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The Window or the Stairs
The easy way is always mined.
— from Murphy's Laws of Combat

This occurs when a character is given two choices; one of which sounds much easier, safer or more pleasant than the other. When the "better" option is chosen, it is subsequently revealed that they've actually picked the worse option without realizing it until it's too late.

Named after a running gag in the film I'm Gonna Git You Sucka. Damon Wayans and Kadeem Hardison play Evil Minions who are always being told by other characters that they can leave the building via "the window or the stairs". Each time, they choose the stairs and each time they get thrown painfully down a long flight of stairs.

For people actually leaving via the window, see Destination Defenestration and Super Window Jump. See also The Easy Way or the Hard Way. Contrast Sadistic Choice. When someone is baited into this folly, it's usually Schmuck Bait.


Examples:

Film
  • I'm Gonna Git You Sucka, as described above. The trope is subverted at the end of the film when the protagonist says "There's two ways you can leave this place..." at which point Wayans screams and jumps out the window. This prompts one of the heroes to say, "Didn't he know about the elevator?"
  • This is part of Jedi philosophy. The Dark Side is the quick and easy path to power, but it will exact a terrible price from you and everyone you care about in the long run. Unless you're okay with that.

Literature
  • Played with in the Discworld novel Going Postal. Main character Moist von Lipwig is given a choice by Vetinari: He can take over the job of Postmaster General, or walk out a door in Vetinari's office, and Vetinari would never bother him again. Being a Genre Savvy sort of chap, Moist goes to the door, carefully peeks through it, and finds a deep pit where the floor should be. He drops a spoon into the pit, and it doesn't make a sound for a rather long time. He takes the job. At the end of the book, the Big Bad is offered the same choice with a job at the Mint. It isn't stated whether he walks straight out the door without pausing to look or purposefully did not consent to Vetinari's bargain, but it seems we will not be hearing from him again.
    Vetinari: You have to admire a man who really believes in freedom of choice. Sadly, he did not believe in angels.
    • Further played with in Making Money: Moist is given the same choice, and referred to the same door, on being offered a new job. Having ostentatiously repeated his previous actions he discovers the room now has a perfectly normal floor. When he asks what happened to it, Vetinari claims to have no idea what he's talking about. (Playing With Playing with a Trope? Where will it end?!!)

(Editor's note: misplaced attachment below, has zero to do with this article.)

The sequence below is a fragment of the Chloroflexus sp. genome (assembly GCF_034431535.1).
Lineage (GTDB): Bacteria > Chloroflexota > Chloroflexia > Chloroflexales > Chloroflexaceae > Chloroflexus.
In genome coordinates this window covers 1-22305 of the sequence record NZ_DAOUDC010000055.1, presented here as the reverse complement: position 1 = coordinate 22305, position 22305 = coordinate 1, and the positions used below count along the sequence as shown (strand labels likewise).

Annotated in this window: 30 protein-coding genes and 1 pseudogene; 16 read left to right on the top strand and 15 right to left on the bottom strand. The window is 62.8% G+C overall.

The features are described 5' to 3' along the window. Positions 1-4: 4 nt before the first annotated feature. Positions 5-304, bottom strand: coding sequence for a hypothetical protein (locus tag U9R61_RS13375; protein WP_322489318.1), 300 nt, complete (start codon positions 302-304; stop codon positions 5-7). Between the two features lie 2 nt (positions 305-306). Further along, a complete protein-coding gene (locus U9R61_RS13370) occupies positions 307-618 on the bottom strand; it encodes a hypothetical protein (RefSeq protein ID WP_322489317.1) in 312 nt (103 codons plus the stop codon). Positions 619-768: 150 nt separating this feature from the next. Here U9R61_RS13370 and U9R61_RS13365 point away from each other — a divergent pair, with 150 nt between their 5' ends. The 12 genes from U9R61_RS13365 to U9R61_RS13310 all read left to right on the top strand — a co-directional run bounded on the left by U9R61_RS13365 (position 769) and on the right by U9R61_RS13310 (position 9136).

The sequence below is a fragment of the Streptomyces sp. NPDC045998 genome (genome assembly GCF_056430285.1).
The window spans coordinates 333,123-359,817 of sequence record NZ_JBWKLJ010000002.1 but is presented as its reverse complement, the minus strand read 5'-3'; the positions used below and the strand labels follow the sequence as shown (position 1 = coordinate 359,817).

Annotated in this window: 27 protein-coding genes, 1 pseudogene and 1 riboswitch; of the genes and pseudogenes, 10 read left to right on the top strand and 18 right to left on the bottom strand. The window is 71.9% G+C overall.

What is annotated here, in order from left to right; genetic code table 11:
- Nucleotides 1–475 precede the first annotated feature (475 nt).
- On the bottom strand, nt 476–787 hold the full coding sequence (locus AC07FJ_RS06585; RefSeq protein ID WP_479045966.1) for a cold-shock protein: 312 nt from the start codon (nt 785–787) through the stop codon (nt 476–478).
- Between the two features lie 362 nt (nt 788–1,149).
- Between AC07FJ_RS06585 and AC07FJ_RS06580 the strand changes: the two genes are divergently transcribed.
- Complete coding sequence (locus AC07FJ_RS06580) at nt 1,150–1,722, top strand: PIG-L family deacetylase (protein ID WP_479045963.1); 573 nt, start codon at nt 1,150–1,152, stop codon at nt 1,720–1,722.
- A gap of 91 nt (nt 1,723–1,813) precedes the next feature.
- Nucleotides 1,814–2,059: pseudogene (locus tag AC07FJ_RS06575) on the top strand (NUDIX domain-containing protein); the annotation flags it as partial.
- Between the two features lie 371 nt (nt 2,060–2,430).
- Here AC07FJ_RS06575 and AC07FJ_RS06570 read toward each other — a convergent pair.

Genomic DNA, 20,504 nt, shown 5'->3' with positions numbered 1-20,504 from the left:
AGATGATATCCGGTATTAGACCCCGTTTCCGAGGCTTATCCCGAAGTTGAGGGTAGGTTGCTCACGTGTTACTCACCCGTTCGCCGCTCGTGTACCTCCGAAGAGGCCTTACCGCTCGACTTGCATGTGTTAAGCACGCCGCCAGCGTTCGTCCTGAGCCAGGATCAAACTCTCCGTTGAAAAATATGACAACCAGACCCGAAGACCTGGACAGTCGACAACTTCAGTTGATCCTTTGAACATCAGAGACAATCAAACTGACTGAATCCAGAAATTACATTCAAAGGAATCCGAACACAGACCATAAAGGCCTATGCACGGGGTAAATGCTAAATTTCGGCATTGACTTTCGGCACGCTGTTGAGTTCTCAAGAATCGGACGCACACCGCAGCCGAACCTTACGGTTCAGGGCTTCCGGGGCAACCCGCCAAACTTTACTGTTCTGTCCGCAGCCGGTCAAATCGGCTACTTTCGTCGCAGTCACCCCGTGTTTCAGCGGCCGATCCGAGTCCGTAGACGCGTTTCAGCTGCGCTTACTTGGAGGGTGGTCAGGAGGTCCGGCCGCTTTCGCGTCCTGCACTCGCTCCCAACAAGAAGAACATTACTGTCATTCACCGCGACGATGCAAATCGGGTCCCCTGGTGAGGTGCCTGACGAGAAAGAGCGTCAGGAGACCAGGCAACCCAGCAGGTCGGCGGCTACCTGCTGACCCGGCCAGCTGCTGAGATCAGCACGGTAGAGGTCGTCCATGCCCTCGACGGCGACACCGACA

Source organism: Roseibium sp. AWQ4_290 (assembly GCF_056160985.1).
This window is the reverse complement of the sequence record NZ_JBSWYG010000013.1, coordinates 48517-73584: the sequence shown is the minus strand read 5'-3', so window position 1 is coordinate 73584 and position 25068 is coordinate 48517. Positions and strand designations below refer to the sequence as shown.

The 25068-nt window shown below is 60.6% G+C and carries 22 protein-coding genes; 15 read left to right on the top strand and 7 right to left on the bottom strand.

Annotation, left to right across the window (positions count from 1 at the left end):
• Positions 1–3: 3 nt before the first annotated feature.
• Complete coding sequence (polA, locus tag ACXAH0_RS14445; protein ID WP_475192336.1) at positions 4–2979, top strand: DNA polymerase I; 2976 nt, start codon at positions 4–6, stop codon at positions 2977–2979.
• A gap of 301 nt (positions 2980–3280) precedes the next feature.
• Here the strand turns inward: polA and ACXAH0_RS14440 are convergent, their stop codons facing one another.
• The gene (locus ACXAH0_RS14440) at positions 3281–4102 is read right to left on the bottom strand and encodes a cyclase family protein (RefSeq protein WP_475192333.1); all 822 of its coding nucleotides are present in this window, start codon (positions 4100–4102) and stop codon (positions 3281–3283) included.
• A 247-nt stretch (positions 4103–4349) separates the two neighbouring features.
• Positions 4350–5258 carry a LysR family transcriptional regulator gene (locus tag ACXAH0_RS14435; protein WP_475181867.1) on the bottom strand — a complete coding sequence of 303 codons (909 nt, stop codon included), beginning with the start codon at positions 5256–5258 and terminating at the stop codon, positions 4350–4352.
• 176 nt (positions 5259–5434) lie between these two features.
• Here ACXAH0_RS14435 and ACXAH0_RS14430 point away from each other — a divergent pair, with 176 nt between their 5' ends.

• One of the Dragonology choose your adventure books subverts this trope. Choose the nice wide gentle path and you make it to the castle safely, choose the narrow twisty trail you make it to a cave and set of a trip wire and get crushed by a boulder.

Live Action TV
  • In the Doctor Who episode "The Ribos Operation", the Doctor is given a mission by the White Guardian, and told that "nothing" would happen to him if he refused. The Doctor responds, "What? Nothing? You mean nothing will happen to me?", and the Guardian replies "Nothing at all. (pause) Ever."

Video Games
  • In many a 2D Adventure Game and Platform Game, the screen will have a set amount of space it can display. If there are 2 paths to take and one has more Mooks or Spikes, it will be much easier in the long run.
  • In Mitra's palace in Shin Megami Tensei: Strange Journey, there are several areas where you have three hallways to choose from. On the floor in front of them, you find a message saying, "Take the long road". The shorter hallways either have a trapdoor that will drop you to the floor below or are lined with damaging floors.

Web Original
  • Used straight in a Diceman game comic - In one story if you chose to descend the stairs you'd meet a bunch of demons on the way up and get torn to pieces. The other option involved escaping through the window onto clotheslines.

Western Animation
  • In The Land Before Time, Cera and the other dinosaurs refuse to follow Littlefoot's instructions on where to go to find the Great Valley, instead taking an easier path. Their "easier path" winds up trapping them all in a deadly lava flow.
  • In Finding Nemo, our heroes come across a chasm. Dory was told that they had to go through it, and she tries to tell Marlin, who ignores her and then tricks her into swimming over it, since it seems much safer. They end up in a huge swarm of jellyfish, and they both almost die because of the stings.
  • In the Avatar: The Last Airbender episode "The King of Omashu", the eponymous King is putting Aang through a series of tests. For the last one, he tells Aang to choose one of two warriors to fight. Aang tries to Take a Third Option and choose the old, crazy King himself - but he was expecting this, informing Aang that he's an incredibly powerful earthbender and tougher opponent than both of the warriors presented. In fact, he's the strongest in the entire series until Toph comes along, and even then it's debatable.
    His Majesty: Heh heh, wrong choice!
  • This trope is subverted in the Adventure Time episode "Another Way". Throughout the episode, Finn keeps being presented with situations that seem to only have one (or two equally bad) options; he insists on finding another way each time, generally resulting in much more distress than necessary.

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